Following Nigeria’s decision to shut off its power supply to the neighboring West African nation, several cities in the Niger Republic are currently going through protracted blackouts.

Nigelec, a Niger energy business, reports that the events transpired during an emergency meeting of the Economic Community of West African States (ECOWAS) in which the Niger Republic was subjected to penalties, including the suspension of utility services, due to its coup.

The cities of Niamey, Maradi, and Zinder each witnessed about an hour of electricity at a time before it went off for about five hours. This is said to be unusual in the Niger Republic, which usually enjoys a reliable electricity supply.

Niger Republic is heavily dependent on Nigeria for most of its electricity supplies.

The Transmission Company of Nigeria, when quizzed by the press on the Niger power cuts, declined to comment on the issue. But an anonymous source disclosed to the BBC that the electricity supply to Niger was cut on Tuesday following a presidential directive.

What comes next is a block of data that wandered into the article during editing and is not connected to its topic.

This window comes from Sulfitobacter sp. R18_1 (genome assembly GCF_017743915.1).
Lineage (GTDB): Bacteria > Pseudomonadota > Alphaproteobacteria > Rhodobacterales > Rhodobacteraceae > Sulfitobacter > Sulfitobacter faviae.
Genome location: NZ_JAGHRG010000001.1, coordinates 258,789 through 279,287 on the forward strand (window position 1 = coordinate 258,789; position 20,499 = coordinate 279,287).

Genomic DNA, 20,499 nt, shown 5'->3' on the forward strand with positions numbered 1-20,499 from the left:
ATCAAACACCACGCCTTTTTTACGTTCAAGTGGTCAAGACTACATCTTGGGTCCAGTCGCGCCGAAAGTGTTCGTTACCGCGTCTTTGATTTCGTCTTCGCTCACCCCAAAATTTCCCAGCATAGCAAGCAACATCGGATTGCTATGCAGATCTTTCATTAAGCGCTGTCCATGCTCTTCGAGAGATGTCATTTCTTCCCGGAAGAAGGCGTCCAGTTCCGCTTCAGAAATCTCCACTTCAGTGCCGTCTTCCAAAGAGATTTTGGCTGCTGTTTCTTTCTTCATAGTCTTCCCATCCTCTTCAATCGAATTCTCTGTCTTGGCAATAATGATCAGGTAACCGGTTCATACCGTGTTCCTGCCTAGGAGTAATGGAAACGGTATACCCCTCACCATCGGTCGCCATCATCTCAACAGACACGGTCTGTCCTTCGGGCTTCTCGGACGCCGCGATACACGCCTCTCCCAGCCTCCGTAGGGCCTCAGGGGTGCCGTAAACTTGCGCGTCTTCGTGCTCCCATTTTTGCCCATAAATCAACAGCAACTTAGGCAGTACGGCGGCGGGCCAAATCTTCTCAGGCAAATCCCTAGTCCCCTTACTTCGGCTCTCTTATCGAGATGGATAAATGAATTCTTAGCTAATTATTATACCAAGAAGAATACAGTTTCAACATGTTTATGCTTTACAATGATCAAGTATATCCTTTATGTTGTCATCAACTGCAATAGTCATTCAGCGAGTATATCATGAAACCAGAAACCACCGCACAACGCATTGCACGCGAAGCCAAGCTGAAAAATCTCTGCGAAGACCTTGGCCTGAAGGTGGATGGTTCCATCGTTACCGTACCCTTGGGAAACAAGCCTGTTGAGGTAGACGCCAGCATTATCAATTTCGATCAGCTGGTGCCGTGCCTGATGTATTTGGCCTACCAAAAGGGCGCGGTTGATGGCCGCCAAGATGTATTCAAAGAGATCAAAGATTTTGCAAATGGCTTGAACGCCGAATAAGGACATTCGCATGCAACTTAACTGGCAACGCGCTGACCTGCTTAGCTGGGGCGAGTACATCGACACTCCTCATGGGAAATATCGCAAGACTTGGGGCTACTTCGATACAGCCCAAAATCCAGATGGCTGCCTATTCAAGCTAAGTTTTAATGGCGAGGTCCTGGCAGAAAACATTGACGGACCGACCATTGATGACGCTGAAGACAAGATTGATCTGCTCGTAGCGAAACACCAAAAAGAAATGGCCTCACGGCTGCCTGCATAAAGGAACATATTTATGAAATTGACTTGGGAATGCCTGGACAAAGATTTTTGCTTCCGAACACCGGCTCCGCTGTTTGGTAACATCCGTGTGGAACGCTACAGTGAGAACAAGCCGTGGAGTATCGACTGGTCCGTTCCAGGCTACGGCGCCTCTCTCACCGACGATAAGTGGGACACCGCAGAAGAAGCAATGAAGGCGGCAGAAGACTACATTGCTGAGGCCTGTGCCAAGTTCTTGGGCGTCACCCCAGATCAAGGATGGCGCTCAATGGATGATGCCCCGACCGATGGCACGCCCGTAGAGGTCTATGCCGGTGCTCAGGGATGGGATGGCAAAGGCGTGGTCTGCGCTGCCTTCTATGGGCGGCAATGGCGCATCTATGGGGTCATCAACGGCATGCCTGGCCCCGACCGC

On Sunday, West African leaders gave the military junta one week to give up power or face possible military intervention.

ECOWAS defence chiefs also met in Nigeria to discuss the Niger crisis and the best resolution.

It should be recalled that Niger’s democratically elected president, Mohamed Bazoum, was ousted in a military coup last week by presidential guards.

General Abdourahmane Tchiani, the chief of the presidential guards, was installed as the head of state. The coup sparked several demonstrations against the country’s former colonial power, with the French embassy coming under attack in the country.

France responded by evacuating its citizens from the country. About 262 French citizens evacuated from Niger Republic arrived in Paris early Wednesday.

Meanwhile, a delegation from ECOWAS is meeting in Niger on Wednesday to hold talks. The delegation is led by Nigeria’s General Abdulsalami Abubakar, who oversaw Nigeria’s transition from military rule to democracy in 1999.

Another notable delegation member reportedly includes the Sultan of Sokoto, Muhammadu Sa’adu Abubakar III, who also wields huge influence in the Niger Republic.

The country joins Mali, Guinea, and Burkina Faso as countries currently under military rule.



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